Israel unveiled an 11 kilometer (7.5 miles) , 9 meter (29.5 feet) high wall that it has erected along its border with Lebanon as part of its efforts to prevent terrorist infiltrations by the Iranian-backed terrorist group, Hezbollah, from the north, The Times of Israel reported Thursday.
A senior military officer who briefed reporters added a warning to Hezbollah saying that any terrorist who infiltrated into Israel “will not come back alive.”
Israel is preparing to defend itself against a Hezbollah unit, Radwan, which was formed about seven year ago with the specific purpose of infiltrating into Israel and carrying out terror attacks there. The goal wouldn’t just be the actual destruction the unit would cause, but also the symbolism of having terrorists carry out attacks inside Israel.
Hezbollah’s chief, Sheikh Hassan Nasrallah, in May of last year, spoke of attacking Israel “within its territory.”
Another challenge facing the IDF on Israel’s northern border is differentiating between Hezbollah and members of the Lebanese Armed Forces (LAF). “We see them working together, traveling in the same jeeps,” the officer said. “Sometimes we see Hezbollah soldiers in LAF vests.”
The close cooperation between the two forces raised questions as to whether the IDF would target the LAF in any future conflict with Hezbollah. In 2006, the LAF largely did not join Hezbollah in its war against Israel. However, the senior officer said that if, in a future conflict the LAF did participate, then “it’s not a question” that Israel would target them.
The goal of the fence being built is to prevent snipers from targeting Israelis from Lebanon, as well as to prevent infiltrations. The wall is outfitted with sophisticated cameras and sensors to detect any attempts to cross the border.
The IDF did not say if this fence had a component underground to prevent subterranean infiltrations. Though there have been rumors that Hezbollah has been making attempts to tunnel under the border, the senior IDF officer dismissed those reports as “just rumors.”
Hezbollah, according to the officer, “plans to do here,” what it learned from fighting in support of Syrian dictator Bashar al-Assad in Syria. Despite this, he thought it was unlikely that Israel would face a two-front war in the north, because “the last thing Assad needs is a war,” as he seeks to rebuild his country after a seven-year civil war.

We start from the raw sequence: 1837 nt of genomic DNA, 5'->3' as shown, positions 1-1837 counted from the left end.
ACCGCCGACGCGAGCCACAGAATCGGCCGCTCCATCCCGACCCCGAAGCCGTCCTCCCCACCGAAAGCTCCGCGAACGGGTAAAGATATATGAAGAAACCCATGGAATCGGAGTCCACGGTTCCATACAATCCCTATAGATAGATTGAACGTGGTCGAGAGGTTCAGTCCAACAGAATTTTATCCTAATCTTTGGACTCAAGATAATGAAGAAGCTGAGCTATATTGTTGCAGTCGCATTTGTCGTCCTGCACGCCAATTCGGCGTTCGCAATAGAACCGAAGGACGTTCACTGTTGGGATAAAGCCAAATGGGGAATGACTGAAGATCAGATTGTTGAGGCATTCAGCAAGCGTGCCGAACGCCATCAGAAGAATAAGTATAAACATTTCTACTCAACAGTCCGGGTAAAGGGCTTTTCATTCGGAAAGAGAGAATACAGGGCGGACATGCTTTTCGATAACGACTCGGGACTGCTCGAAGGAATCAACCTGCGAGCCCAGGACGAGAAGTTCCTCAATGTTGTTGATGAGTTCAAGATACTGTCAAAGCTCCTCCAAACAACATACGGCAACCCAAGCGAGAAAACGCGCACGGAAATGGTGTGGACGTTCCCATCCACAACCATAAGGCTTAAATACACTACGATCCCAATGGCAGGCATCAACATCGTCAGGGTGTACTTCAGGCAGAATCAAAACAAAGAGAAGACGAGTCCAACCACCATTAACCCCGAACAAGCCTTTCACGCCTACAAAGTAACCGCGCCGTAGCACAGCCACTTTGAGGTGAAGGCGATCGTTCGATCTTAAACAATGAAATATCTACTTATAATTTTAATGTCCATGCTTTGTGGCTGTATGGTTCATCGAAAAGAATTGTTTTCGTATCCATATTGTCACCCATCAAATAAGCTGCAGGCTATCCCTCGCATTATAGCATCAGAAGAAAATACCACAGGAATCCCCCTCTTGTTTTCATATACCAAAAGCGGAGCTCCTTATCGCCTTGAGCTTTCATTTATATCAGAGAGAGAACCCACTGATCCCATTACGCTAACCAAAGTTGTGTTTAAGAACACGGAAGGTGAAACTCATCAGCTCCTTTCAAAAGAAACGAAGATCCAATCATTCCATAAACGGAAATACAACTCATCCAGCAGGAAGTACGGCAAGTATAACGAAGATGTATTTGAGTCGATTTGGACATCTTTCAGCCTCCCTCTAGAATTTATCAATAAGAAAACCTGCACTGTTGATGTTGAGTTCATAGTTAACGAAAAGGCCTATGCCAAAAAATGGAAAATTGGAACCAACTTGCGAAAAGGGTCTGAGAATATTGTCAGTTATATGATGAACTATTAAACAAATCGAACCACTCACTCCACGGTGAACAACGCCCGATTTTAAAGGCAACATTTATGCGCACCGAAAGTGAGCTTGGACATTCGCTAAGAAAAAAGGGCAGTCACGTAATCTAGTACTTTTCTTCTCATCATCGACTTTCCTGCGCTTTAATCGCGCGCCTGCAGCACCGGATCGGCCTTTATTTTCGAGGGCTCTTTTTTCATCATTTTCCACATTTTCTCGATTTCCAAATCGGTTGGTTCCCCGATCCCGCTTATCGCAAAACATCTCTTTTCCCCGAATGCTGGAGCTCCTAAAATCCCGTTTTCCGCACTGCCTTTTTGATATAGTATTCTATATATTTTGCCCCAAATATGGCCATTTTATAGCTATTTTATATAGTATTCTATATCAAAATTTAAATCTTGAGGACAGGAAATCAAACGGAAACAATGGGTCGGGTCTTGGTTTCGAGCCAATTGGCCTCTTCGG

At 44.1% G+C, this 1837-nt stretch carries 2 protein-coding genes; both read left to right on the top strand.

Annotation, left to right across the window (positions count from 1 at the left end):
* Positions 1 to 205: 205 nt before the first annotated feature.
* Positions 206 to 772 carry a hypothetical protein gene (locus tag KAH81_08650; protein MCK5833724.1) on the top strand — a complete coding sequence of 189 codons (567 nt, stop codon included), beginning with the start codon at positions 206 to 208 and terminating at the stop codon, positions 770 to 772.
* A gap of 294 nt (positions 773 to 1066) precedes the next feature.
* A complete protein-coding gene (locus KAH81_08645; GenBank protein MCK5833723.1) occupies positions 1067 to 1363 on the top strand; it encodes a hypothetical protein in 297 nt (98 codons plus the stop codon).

In a June 2016 essay, law professor Willy Stern explained that while Hezbollah has the manpower and weapons arsenal “of a nation-state…its tactics are those of a terrorist organization.” The destruction inflicted upon Lebanon in the event of war will therefore be massive, despite the fact that the IDF wages war in a cautious way to minimize civilian casualties. “The IDF’s warnings certainly go beyond what the law requires, but they also sometimes go beyond what would be operational good sense elsewhere,” noted Michael Schmitt, chairman of the Stockton Center for the Study of International Law at the U.S. Naval War College. “People are going to start thinking that the U.S. and other Western democracies should follow the same examples in different types of conflict. That’s a real risk.”
Israeli military officials in May 2015 told the New York Times that Hezbollah has “moved most of its military infrastructure” in and around Shiite villages, which “amounts to using the civilians as a human shield.” One senior military official added that Lebanese civilians are “living in a military compound,” noting: “We will hit Hezbollah hard, while making every effort to limit civilian casualties as much as we can…We do not intend to stand by helplessly in the face of rocket attacks.”
[Photo: Haaretz.com / YouTube ]